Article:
[5]  Those who do it will bear some cost and spread it to society; of course, there’s also the argument that these torturers, like soldiers are in many ways sacrificing themselves or bearing a burden for the greater good.


[6] This takes something of an efficacy argument, that we can never win the war for hearts and minds with torture, but again will become something of an easy tradeoff, especially with the ticking time bomb scenario that torture proponents so want to tout. 

[7] For a second, let's regard the fact that we need laws that are humane, and that, on top of that, we need laws that will overcome the very idea of efficacy. As for hearts and minds, I think those in favor of torture would wish that all people who complain about torture are making the world worse by informing our enemies of what has been done.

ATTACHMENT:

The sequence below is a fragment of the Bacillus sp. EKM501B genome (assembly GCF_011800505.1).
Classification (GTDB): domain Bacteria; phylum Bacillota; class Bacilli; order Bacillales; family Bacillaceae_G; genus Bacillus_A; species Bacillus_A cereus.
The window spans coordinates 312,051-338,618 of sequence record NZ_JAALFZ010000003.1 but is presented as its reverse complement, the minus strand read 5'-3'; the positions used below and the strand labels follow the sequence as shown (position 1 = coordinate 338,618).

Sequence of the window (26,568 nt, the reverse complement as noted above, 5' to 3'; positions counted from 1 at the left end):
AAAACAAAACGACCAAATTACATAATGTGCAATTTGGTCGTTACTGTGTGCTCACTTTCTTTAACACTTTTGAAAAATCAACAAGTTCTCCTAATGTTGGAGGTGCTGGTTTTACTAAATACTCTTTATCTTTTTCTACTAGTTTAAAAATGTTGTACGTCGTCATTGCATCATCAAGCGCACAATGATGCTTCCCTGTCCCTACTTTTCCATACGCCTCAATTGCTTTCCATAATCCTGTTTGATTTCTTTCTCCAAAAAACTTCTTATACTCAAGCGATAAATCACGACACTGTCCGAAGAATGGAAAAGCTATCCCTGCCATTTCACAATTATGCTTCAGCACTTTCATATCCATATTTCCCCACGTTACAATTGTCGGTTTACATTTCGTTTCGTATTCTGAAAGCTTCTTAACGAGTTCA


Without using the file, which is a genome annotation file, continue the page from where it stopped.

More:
Now, perhaps you want to live in—Republicans think this, it would seem—a world where all of this is kept strictly silent. Stalinism, it would seem, has many adherents. Torture, “purify”, then kill, erase, repeat. Let’s leave aside this way of living as a society and at least agree that these who espouse this sort of view have no moral leg to stand upon: that they know this (fear of backlash means that they cannot argue their own position, that they understand its inherent weaknesses) and that they want nothing close to a democratic discussion on the matter.